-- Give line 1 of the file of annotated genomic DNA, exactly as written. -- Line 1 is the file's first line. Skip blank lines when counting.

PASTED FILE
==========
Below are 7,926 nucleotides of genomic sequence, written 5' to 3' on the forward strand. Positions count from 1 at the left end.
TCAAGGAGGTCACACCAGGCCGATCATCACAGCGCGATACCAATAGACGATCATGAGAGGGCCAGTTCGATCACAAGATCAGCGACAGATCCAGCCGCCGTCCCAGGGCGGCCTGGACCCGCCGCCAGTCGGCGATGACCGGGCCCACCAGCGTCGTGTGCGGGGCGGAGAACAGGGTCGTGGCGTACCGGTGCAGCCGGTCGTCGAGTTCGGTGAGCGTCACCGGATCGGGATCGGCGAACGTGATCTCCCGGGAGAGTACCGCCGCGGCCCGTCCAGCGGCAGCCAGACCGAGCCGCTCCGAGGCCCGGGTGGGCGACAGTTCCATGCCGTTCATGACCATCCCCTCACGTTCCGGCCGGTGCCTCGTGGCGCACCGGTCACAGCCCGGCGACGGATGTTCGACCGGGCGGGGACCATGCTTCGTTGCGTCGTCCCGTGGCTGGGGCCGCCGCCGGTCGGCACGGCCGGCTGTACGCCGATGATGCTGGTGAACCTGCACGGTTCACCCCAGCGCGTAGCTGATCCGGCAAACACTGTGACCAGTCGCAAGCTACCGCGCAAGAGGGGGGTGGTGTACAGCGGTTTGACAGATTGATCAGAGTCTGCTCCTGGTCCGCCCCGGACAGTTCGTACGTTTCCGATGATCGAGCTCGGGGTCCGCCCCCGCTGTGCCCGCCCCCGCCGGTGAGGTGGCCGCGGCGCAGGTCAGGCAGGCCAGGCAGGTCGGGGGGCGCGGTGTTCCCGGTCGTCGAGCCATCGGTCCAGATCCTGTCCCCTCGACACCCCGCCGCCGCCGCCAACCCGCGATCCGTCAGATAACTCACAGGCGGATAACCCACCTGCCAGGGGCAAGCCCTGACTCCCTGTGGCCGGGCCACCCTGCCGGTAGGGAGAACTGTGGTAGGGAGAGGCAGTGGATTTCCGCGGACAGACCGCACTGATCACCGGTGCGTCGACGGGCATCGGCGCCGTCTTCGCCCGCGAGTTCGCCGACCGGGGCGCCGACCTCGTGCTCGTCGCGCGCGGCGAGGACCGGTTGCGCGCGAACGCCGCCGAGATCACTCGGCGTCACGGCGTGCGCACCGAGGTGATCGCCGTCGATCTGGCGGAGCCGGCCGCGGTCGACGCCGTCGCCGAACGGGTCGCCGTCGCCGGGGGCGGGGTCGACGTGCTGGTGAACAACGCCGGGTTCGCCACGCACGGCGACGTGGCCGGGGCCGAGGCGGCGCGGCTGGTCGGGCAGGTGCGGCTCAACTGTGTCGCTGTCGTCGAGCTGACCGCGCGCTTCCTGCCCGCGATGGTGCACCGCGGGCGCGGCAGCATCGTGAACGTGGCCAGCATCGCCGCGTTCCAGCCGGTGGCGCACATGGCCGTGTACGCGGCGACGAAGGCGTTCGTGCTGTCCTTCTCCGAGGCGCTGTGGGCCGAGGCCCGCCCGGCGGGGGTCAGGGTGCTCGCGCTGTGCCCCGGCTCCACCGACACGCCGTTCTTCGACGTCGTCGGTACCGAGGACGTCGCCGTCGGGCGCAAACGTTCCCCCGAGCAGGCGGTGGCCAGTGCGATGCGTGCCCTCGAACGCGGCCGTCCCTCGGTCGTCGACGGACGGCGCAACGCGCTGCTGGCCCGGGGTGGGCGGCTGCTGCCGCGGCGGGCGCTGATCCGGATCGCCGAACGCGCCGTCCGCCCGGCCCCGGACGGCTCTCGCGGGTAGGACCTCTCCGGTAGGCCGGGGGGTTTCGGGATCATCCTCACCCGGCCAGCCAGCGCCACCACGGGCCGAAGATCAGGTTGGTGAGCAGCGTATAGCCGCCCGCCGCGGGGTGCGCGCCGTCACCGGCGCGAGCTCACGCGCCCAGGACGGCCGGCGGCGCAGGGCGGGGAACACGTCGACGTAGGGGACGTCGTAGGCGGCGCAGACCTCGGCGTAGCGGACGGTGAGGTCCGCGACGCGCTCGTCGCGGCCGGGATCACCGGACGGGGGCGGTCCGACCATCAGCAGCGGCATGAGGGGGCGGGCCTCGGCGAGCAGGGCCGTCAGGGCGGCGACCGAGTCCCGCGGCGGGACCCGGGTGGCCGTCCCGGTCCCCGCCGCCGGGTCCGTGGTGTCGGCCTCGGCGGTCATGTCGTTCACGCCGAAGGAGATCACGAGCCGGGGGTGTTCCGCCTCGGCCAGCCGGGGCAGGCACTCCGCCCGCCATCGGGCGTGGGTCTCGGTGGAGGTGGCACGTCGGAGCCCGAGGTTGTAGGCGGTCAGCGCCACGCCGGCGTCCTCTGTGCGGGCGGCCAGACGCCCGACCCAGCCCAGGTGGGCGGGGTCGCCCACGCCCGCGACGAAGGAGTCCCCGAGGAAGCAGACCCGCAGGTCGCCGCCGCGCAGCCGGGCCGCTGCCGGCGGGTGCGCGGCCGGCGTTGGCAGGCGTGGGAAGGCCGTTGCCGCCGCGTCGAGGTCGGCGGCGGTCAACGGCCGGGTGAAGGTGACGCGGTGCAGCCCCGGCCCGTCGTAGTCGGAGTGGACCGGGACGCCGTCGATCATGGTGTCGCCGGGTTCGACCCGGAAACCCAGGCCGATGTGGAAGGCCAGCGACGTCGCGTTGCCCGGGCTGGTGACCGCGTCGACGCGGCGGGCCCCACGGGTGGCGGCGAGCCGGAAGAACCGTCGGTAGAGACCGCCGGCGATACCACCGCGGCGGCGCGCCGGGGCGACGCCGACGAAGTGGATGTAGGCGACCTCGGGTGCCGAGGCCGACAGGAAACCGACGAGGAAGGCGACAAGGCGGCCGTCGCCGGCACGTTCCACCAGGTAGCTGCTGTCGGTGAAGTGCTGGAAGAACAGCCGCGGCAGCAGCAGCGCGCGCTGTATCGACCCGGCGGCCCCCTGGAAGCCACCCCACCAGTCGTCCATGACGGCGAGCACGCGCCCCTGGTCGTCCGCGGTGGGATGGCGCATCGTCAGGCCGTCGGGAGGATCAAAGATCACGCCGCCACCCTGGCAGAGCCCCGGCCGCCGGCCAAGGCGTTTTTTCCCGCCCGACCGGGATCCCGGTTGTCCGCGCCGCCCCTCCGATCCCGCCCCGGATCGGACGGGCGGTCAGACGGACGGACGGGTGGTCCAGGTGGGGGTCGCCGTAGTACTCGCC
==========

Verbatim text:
Below are 7,926 nucleotides of genomic sequence, written 5' to 3' on the forward strand. Positions count from 1 at the left end.